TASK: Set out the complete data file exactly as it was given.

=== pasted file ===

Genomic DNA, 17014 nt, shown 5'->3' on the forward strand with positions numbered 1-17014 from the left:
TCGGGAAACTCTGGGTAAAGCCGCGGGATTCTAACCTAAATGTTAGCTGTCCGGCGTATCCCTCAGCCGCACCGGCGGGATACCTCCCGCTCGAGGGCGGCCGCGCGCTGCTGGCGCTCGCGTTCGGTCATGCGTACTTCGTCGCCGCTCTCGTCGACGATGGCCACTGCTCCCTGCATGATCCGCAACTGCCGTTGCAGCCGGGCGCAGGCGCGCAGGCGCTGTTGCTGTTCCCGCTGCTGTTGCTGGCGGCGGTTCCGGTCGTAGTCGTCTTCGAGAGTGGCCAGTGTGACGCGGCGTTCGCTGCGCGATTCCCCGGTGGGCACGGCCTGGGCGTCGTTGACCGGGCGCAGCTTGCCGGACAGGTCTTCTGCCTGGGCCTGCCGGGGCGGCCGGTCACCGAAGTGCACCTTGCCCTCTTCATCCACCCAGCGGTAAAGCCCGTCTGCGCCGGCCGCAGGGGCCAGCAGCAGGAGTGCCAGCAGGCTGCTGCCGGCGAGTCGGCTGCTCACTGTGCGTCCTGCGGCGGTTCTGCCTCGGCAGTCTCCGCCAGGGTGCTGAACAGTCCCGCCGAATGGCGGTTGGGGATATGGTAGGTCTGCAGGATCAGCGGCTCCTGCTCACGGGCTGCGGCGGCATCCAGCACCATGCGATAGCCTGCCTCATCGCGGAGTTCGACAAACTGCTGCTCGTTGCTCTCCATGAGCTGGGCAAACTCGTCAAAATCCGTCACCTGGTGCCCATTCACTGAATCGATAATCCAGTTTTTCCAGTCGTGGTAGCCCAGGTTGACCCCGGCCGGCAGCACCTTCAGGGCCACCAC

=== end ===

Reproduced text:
Genomic DNA, 17014 nt, shown 5'->3' on the forward strand with positions numbered 1-17014 from the left:
TCGGGAAACTCTGGGTAAAGCCGCGGGATTCTAACCTAAATGTTAGCTGTCCGGCGTATCCCTCAGCCGCACCGGCGGGATACCTCCCGCTCGAGGGCGGCCGCGCGCTGCTGGCGCTCGCGTTCGGTCATGCGTACTTCGTCGCCGCTCTCGTCGACGATGGCCACTGCTCCCTGCATGATCCGCAACTGCCGTTGCAGCCGGGCGCAGGCGCGCAGGCGCTGTTGCTGTTCCCGCTGCTGTTGCTGGCGGCGGTTCCGGTCGTAGTCGTCTTCGAGAGTGGCCAGTGTGACGCGGCGTTCGCTGCGCGATTCCCCGGTGGGCACGGCCTGGGCGTCGTTGACCGGGCGCAGCTTGCCGGACAGGTCTTCTGCCTGGGCCTGCCGGGGCGGCCGGTCACCGAAGTGCACCTTGCCCTCTTCATCCACCCAGCGGTAAAGCCCGTCTGCGCCGGCCGCAGGGGCCAGCAGCAGGAGTGCCAGCAGGCTGCTGCCGGCGAGTCGGCTGCTCACTGTGCGTCCTGCGGCGGTTCTGCCTCGGCAGTCTCCGCCAGGGTGCTGAACAGTCCCGCCGAATGGCGGTTGGGGATATGGTAGGTCTGCAGGATCAGCGGCTCCTGCTCACGGGCTGCGGCGGCATCCAGCACCATGCGATAGCCTGCCTCATCGCGGAGTTCGACAAACTGCTGCTCGTTGCTCTCCATGAGCTGGGCAAACTCGTCAAAATCCGTCACCTGGTGCCCATTCACTGAATCGATAATCCAGTTTTTCCAGTCGTGGTAGCCCAGGTTGACCCCGGCCGGCAGCACCTTCAGGGCCACCAC